City considers LID for St. Helens neighborhood

A plan to designate the St. Helens neighborhood downtown as a Local Improvement District in order to coordinate repairs and upgrades to the area’s infrastructure and surface streets has raised concerns among property owners and city leaders, according to a presentation Tuesday during the City Council study session.

At issue is whether the council should approve an ordinance creating the city’s largest LID to fund $12 million in repairs and improvements to one of the oldest neighborhoods in Tacoma. If approved, the LID would provide for new sewer and water lines, sidewalk and street improvements, traffic-calming devices, and uniformed trees and streetlights.

“We have struggled with the issue of all this decaying infrastructure, and the work not getting done in a coordinated manner,” said Assistant City Manager Bill Pugh during the study session yesterday.

Indeed, in the St. Helens neighborhood, where much of the city’s development boom has occurred, developers and city staffers have grappled with communicating and planning infrastructure improvements in time with new development projects, according to Tacoma Water manager Linda McRea.

“A lot of the infrastructure is old, and would not support development in the area,” said McRea.

Supporters argue that the plan — which calls for the city’s utilities to pay for roughly 67 percent, or $8.5 million, and property owners to pay for 33 percent, or $3.5 million, over the course of 30 years — is more cost-effective for property owners. Typically, property owners pay 60 percent of an LID over a period of 20 years.

But property owners opposed to the LID say the city should listen to feedback from the neighborhood. According to surveys conducted by the city, a majority of the people who own approximately 250 parcels in the neighborhood oppose the LID. Last February, 53.8 percent of property owners opposed the LID, according to assistant public works director Craig Sively. A follow-up survey resulted in 51.3 percent opposition. Typically, the city will not approve an LID without support from the neighborhood, despite state law which permits an LID with less than 60 percent support.

Councilmember Rick Talbert underscored that point during yesterday’s meeting.

“Ultimately, the decision rests with us,” said Talbert. “State law has given us the responsibility if it’s in the best interest of the city. This is a way to respond to multiple tearing up of roads within our districts. State law allows us to form this LID in absence of majority support from property owners.”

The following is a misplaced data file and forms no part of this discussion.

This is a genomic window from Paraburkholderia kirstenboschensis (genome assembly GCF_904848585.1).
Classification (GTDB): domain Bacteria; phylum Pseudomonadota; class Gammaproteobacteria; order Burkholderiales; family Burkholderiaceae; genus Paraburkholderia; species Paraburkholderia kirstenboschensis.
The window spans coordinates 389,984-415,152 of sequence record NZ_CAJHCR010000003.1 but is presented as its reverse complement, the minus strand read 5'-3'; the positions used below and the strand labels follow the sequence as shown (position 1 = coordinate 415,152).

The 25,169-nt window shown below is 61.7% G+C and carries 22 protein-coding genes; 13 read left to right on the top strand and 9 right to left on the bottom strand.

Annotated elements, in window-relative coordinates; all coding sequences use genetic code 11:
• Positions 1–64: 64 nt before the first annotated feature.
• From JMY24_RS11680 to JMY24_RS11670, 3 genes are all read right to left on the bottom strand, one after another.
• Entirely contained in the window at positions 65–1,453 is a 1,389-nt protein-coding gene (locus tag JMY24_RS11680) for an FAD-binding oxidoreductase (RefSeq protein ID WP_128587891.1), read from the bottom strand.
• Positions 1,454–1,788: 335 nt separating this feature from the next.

City Manager Eric Anderson reminded councilmembers that the city could decide not to approve the LID, and allow improvements to continue in a piecemeal fashion. “But in a short period of time, you will have street in bad shape,” said Anderson, a situation that might spur the neighborhood to support an LID. But funds for that LID would not come from city coffers, Anderson warned. Instead, it would come from property owners, probably at greater costs.

“Part of the issue for me is the 50 percent majority rule, and shoving it down property owners’s throats if they don’t want it,” said Councilmember Jake Fey.

“The bottom line for property owners is economics,” said Councilmember Bill Evans, who showed support for the LID yesterday. “A property owner has to be convinced it is to his or her advantage.”

“This would not benefit me at all,” said Ann Marinkovich, a resident of the Bayview Condominiums on Broadway who spoke about the issue after the meeting. Marinkovich is concerned on a couple fronts: her LID fees would total $3,000, and one design for LID street improvements would eliminate a portion of parking at the end of her street.

But Dale Stirn, one of several residents of Skyview Terrace, favored the LID.

“We want street lights and a more secure neighborhood,” said Stirn, who spoke about the issue after yesterday’s study session. Stirn reported his neighborhood has suffered from blight and burglaries recently, and work in the neighborhood would be welcomed. “We want the improvements to bring our neighborhood up to what we think it could be.”

Stirn argued that the 51.3 percent opposition was misleading because the city weighted the votes based upon development potential for given parcels. Property owners with undeveloped parcels would receive a higher LID assessment because of the potential benefit that infrastructure improvements would have toward the ability to sell their properties to developers. Therefore, said Stirn, their votes carry more weight.

“It concerns me when they talk about a majority,” said Stirn. “There are only about eight or 10 property owners that represent the bulk of the opposition. It seems like the city is hung up on this very small number of people and calling them a majority. I find it hard to call those people a majority. That’s just patently false.”

The City Council is expected to vote on the issue during its April 18 meeting.